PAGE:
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This blog is moderated by Immigration Attorney Carl Shusterman (Former INS Attorney, 1976-82)
1. Please do something to improve the search engine.
Our website has more links to the USCIS website (several hundred) than any other site on the web. So we empathize with readers who tell us that it is extremely difficult to find information on the USCIS website. For example, take a look at the first link above, the USCIS Fact Sheet dated August 11. We could not find this on the USCIS website, so we scanned in the Fact Sheet and posted it on our website.
Example: What if someone is interested in L status? Whether they type in "L", "L status", "L visa petition" into the USCIS search engine, they get the following answer: "404 - Requested Page Not Found on Site".
The USCIS search engine, even when it is working, leaves a lot to be desired.
2. Make the website easier to navigate.
Your fact sheet lists the following customer comments about the present USCIS website. It is "hard to navigate", "overwhelming" and "frustrating". That's because the layout of the website is illogical. For example, let's say someone is searching for information about L status. How do they find this information at www.uscis.gov?
The website has the following buttons near the top of the page:
* Services & Benefits
* Immigration Forms
* Laws & Regulations
* About USCIS
* Education & Resources
* Press Room
Where would one find information about L status? Probably under "Services & Benefits". Clicking this button leads one to a four-paragraph general introduction which ends with the following guidance: "For information about a particular immigration benefit or service, please select the appropriate button on the menu to your left."
The menu on the left contains a total of 17 different items, none of them clearly relating to L status or temporary visa categories. So we decided to click the "How do I Customer Guides". This page lists six different categories of guides, one of them being "Nonimmigrants". Fine for an attorney, but does the average immigrant realize that the word "Nonimmigrants" relates to temporary visa categories like the L category? Probably not.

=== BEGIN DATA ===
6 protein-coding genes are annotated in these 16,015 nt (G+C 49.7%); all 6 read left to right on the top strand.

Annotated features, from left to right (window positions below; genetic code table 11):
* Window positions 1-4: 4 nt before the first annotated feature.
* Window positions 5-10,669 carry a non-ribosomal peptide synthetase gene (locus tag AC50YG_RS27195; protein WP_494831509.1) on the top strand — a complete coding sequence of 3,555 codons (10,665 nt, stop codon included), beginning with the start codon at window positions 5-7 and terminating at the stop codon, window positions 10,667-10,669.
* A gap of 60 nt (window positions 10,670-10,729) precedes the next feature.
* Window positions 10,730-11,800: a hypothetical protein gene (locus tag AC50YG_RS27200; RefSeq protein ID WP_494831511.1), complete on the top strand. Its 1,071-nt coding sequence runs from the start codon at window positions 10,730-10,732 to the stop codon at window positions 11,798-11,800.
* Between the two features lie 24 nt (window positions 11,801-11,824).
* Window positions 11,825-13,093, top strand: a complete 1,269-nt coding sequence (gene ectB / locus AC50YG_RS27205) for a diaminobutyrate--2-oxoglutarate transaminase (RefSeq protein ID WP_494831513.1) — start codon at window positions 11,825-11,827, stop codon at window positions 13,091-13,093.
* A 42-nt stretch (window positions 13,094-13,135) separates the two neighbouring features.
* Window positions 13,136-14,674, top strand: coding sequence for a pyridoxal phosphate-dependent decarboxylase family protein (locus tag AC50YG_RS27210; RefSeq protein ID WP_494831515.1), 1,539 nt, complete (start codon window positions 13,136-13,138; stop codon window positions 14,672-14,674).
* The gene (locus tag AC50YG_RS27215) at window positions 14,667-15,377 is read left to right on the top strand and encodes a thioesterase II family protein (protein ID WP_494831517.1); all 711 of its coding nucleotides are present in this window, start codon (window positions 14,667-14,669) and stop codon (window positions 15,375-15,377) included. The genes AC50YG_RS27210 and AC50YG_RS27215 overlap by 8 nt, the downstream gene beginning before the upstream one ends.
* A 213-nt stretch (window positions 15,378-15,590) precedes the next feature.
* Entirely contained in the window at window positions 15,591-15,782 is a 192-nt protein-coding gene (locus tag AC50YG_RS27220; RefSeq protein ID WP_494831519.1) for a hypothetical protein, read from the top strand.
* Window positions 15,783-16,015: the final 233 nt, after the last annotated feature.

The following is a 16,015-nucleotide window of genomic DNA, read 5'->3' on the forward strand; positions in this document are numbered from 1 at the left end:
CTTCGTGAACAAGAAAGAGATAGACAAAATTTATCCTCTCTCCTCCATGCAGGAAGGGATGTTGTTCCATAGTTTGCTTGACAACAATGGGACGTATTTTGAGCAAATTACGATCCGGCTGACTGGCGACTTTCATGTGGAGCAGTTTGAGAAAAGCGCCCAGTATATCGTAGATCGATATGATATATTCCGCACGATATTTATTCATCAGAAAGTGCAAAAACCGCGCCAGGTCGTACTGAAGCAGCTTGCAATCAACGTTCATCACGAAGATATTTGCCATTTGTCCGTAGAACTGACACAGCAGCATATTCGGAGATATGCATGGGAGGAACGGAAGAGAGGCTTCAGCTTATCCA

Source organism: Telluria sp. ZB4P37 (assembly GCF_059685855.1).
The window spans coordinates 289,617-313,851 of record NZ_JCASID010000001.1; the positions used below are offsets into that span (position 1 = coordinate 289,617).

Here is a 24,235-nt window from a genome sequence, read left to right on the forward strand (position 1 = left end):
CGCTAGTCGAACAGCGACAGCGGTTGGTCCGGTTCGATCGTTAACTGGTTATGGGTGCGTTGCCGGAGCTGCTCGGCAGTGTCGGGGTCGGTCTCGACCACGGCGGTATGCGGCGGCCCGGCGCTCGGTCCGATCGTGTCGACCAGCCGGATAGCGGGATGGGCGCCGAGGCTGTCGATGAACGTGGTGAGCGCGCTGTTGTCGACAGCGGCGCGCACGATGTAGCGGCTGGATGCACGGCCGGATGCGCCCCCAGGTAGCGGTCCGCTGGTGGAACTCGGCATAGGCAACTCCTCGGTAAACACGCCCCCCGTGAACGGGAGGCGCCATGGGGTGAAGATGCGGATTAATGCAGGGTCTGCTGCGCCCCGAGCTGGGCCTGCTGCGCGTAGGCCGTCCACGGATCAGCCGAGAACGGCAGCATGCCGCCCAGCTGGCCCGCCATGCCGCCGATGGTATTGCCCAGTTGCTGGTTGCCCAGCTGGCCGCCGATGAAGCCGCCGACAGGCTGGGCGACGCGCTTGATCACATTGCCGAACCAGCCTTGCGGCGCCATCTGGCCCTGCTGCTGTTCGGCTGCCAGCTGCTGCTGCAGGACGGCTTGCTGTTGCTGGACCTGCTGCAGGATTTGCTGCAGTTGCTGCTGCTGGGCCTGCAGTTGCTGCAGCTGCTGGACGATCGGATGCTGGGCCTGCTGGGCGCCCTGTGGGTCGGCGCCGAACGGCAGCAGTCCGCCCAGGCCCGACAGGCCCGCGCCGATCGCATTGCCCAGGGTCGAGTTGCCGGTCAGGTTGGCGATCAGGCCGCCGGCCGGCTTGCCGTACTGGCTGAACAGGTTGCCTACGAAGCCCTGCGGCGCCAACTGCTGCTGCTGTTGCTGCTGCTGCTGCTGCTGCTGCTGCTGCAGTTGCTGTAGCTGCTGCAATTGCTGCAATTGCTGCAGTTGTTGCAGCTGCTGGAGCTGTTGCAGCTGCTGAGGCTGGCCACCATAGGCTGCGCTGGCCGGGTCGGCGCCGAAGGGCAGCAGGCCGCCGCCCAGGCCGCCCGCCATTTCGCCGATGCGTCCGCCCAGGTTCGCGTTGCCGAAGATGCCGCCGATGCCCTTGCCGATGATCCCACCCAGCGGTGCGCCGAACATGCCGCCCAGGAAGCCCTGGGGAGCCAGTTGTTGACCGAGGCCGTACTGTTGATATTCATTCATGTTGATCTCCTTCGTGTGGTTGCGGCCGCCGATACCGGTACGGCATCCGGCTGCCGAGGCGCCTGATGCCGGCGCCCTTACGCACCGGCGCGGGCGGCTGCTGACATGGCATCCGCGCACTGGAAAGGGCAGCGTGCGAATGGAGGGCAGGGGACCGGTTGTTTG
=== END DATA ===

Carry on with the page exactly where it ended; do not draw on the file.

However, let's assume that the reader clicks on "Nonimmigrants". This leads to a page which contains three links, the most appropriate being "How do I Change to Another Nonimmigrant Status?" Click on this link, and you are transported to a three-page PDF file. The file lists some of the 40 types of nonimmigrant categories, but provides precious little information about any of these categories. For instance, with reference to the L category, the document states "L-1A or L-1B Intracompany Transfer". Not very helpful, is it?
By this time, the person has probably given up on the USCIS website and found all the information that they need to know about L status on our website at
3. Bring Back the Old INS Website
Or at least make the new USCIS website as useful as the old INS website was. For example, the USCIS used to include four charts which relate to derivative citizenship. And we linked to all four nationality charts. For example, we linked to the chart for "Acquisition of U.S. Citizenship for Children Born Abroad in Wedlock" at
4. What's With the Long URLs?
Check out the following web page:
What's this, you may ask? It's USCIS' page regarding "Lawful Permanent Residence (Green Card)". Why is the web address (aka, the URL) so long? Maybe there is a reason for the long URLs on the USCIS website, but we don't know what it is.
5. Help Immigrants and Their Employers Find Good Legal Advice
The USCIS website wisely advises persons not to use the services of notarios or "immigration consultants".
However, it does little to advise immigrants where to find knowledgeable and experienced immigration attorneys. USCIS' "Finding Legal Advice" page contains eight links: To the websites of the American Bar Association and the National Organization of Bar Counsel and even to EOIR's list of "Free Legal Service Providers". However, when one clicks on this last link, the list indicates that the services of these attorneys are not necessarily free, and what's more, this list is for persons in removal proceedings who cannot afford an attorney. Not exactly the list that an employer who wants to submit a PERM application or a permanent resident who wants to apply for naturalization needs.
A long time ago, we suggested to the USCIS that since four states (California, Florida, Texas and North Carolina) certify certain attorneys as Specialists in Immigration Law, why not link to the lists of these specialists. On November 6, 2006, Alfonso Aguilar, the Chief of USCIS' Office of Citizenship told us that he would do so. See